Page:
B. extinction; its numbers are now five times more than
C. extinction, their numbers now fivefold what they were
D. extinction, now with fivefold the numbers they had
E. extinction, now with numbers five times greater than
This is GMATPREP question. Pls help narrow down to the correct answer. Also what are the errors in the wrong choices?

Hi Ron/Stacey,
I have one question for you: though I understand that choice C is incorrect, is the use of 'their' incorrect in choice C? According to me 'their' can refer to 'the gyrfalcon' just as 'their' can refer to 'the French' or 'the Americans'. Please correct me if I'm wrong. Thanks.
RonPurewal
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### Re: The gyrfalcon, an Arctic bird of prey, has survived a cl

GK wrote:Hi Ron/Stacey,
I have one question for you: though I understand that choice C is incorrect, is the use of 'their' incorrect in choice C? According to me 'their' can refer to 'the gyrfalcon' just as 'their' can refer to 'the French' or 'the Americans'. Please correct me if I'm wrong. Thanks.

nope, gyrfalcon is distinctly singular.

The examples you're talking about - the French and the Americans - are plural only; there is no way they can appear in the singular. similarly, the gyrfalcon is singular only, and cannot under any circumstances appear in the plural.

the only words that can toggle between singular and plural are (i) collective nouns (like 'team', 'band', or 'faculty'), which can be singular or plural depending on the context, and (ii) words whose singular and plural forms are the same (like 'moose' or 'fish').

there are some words that are weird exceptions to the usual singular/plural rules - such as 'the United States', which is singular all the time - but these words still don't switch back and forth between singular and plural.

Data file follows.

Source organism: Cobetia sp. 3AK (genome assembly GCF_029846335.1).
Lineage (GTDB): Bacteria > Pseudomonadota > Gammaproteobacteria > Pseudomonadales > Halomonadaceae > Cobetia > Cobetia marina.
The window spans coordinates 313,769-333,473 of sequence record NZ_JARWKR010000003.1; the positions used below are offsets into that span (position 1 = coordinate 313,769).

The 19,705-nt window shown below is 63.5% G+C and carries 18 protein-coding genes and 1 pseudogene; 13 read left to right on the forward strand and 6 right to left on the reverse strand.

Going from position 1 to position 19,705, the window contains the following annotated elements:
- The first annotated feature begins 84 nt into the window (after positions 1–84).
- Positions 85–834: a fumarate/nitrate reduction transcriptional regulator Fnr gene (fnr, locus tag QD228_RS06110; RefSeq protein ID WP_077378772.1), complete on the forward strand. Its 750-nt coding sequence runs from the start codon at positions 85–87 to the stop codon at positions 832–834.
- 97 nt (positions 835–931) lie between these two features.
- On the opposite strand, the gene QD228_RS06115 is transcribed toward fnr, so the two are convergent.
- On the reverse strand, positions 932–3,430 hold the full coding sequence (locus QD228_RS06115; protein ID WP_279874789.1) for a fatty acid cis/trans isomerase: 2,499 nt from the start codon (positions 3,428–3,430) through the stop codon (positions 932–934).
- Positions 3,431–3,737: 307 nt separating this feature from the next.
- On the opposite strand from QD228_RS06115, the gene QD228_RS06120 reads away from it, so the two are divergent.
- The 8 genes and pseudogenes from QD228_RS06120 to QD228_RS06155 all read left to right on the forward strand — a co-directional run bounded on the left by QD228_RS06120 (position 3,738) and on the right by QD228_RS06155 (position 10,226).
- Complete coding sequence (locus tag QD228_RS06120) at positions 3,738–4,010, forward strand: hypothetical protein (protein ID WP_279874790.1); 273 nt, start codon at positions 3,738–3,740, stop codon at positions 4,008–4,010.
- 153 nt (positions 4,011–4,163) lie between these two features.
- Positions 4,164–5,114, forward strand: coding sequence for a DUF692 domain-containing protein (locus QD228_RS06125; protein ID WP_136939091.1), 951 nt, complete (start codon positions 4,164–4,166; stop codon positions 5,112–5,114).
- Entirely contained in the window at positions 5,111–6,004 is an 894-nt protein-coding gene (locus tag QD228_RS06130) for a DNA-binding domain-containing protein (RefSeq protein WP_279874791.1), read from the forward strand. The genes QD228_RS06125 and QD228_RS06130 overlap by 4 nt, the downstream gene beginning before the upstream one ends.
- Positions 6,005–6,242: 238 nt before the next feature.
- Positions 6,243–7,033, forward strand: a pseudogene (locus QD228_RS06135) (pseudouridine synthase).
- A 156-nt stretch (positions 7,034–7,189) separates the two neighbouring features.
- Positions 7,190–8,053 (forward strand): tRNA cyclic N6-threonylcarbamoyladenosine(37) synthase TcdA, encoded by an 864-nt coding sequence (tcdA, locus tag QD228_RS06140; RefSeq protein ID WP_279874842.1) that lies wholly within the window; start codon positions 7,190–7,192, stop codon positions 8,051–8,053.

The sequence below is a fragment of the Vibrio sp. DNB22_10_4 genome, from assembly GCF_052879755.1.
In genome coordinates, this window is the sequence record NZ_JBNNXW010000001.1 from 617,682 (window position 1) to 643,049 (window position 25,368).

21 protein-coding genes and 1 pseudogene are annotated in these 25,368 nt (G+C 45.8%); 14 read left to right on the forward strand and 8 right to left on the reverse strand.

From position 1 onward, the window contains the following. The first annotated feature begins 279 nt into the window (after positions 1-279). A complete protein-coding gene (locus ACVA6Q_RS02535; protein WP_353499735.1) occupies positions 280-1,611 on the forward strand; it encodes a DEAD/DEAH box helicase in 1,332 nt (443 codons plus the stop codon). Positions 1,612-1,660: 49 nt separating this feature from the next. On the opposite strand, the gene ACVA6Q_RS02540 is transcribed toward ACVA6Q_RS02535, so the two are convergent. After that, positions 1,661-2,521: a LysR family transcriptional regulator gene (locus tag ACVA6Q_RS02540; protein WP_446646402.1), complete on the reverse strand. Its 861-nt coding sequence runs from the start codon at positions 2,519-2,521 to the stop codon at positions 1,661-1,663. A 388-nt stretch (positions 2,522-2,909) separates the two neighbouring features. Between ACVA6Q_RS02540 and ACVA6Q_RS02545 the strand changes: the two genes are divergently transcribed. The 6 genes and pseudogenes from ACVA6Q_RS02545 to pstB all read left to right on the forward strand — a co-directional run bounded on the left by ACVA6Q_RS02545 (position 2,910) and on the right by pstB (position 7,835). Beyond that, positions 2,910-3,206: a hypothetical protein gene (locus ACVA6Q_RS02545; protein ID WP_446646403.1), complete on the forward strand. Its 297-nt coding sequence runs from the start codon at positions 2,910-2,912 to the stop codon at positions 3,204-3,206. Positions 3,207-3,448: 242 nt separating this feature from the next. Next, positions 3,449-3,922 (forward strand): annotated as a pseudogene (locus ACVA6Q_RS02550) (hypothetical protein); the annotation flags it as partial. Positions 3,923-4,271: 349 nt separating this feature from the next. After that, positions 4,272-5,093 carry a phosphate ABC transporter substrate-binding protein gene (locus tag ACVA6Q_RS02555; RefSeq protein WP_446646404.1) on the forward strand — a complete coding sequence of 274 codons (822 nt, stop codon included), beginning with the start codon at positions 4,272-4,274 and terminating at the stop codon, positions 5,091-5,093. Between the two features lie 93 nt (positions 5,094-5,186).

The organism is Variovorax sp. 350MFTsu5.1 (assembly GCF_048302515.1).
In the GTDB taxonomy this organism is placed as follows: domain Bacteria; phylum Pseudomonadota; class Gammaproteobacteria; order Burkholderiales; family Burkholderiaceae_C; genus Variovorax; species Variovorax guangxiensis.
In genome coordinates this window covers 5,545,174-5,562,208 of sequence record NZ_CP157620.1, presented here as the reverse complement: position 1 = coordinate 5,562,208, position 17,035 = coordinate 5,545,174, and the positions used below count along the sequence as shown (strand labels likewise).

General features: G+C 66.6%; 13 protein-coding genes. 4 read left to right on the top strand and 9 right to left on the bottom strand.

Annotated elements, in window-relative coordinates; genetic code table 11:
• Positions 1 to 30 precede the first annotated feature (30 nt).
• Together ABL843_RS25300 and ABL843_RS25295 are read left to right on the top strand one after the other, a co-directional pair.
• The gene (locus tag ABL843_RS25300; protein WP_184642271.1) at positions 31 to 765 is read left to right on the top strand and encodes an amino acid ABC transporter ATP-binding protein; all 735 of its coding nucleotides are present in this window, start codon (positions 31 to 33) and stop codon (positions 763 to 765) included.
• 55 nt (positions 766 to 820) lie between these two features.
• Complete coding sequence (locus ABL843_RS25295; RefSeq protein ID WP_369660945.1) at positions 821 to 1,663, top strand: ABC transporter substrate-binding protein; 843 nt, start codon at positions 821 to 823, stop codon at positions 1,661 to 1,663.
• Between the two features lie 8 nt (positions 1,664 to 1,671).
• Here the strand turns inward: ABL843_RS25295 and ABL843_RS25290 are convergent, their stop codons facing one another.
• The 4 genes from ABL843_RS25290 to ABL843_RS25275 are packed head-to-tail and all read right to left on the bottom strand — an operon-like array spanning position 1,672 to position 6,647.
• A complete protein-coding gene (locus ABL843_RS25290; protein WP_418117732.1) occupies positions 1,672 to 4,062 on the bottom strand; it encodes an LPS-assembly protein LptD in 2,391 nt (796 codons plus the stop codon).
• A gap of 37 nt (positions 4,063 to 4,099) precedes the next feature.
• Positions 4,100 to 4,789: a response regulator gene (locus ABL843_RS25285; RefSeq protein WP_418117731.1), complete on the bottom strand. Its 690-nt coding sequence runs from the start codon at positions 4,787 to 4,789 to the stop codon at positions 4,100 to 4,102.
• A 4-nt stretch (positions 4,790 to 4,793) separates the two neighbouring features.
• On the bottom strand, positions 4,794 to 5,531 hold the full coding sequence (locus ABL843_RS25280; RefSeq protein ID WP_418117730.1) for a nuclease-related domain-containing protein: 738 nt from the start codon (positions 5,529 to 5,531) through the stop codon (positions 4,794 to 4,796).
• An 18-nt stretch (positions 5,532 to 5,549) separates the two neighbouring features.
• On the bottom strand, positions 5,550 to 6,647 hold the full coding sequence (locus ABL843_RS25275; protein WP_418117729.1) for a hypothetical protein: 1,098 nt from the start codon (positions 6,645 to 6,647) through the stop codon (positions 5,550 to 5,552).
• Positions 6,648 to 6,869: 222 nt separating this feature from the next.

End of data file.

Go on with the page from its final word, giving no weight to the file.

RonPurewal
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### Re: I have taken question from GMATPREP

rschunti wrote:I have taken this question from GMATPREP collections only. I am not sure what answer key above guest is referring to. Thanks

well, ok.

we have an honor system of sorts here: we moderators don't spend the ridiculous amount of time it would take to verify the source of every problem. therefore, we trust that you are being straight about the source of the problems.

rschunti, we have already caught you posting at least a couple of official guide problems and passing them off as gmatprep problems (those threads have been deleted). please do not do so; those questions are forbidden, and your posting them jeopardizes the very existence of this forum.

additionally, there have been other problems you've posted as 'gmatprep problems' that are almost certainly not - like this one, which mysteriously begins with a problem number (gmatprep problems aren't numbered) - so we've become a bit suspicious.

nevertheless, we will still give the benefit of the doubt to, and will answer, any questions that do not definitely come from banned sources.
rschunti

### Pls explain